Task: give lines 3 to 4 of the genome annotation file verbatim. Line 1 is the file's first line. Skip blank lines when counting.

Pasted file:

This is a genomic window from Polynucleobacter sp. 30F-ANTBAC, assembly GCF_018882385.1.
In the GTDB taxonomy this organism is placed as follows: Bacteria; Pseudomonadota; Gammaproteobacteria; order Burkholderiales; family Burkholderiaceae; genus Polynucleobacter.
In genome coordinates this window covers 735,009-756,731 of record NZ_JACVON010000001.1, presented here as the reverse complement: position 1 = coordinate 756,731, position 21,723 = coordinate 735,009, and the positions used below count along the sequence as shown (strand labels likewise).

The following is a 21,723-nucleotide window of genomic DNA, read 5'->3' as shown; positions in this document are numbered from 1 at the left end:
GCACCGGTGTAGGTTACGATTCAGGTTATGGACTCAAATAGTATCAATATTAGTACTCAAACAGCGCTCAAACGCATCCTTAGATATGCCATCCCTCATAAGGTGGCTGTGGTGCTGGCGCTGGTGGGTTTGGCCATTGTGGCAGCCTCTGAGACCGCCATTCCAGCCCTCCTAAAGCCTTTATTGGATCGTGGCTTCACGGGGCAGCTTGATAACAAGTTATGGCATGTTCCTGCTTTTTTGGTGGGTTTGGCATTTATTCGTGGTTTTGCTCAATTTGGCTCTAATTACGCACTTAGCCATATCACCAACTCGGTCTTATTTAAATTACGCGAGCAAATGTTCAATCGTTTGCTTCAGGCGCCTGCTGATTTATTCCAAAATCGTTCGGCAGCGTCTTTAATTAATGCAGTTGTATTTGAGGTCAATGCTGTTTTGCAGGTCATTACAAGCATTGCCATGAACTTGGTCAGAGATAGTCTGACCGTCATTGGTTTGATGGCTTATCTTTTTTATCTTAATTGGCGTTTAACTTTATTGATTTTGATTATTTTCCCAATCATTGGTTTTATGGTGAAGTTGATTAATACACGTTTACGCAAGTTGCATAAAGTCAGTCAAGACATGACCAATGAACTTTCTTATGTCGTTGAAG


In genome coordinates this window covers 735,009-756,731 of record NZ_JACVON010000001.1, presented here as the reverse complement: position 1 = coordinate 756,731, position 21,723 = coordinate 735,009, and the positions used below count along the sequence as shown (strand labels likewise).

The following is a 21,723-nucleotide window of genomic DNA, read 5'->3' as shown; positions in this document are numbered from 1 at the left end: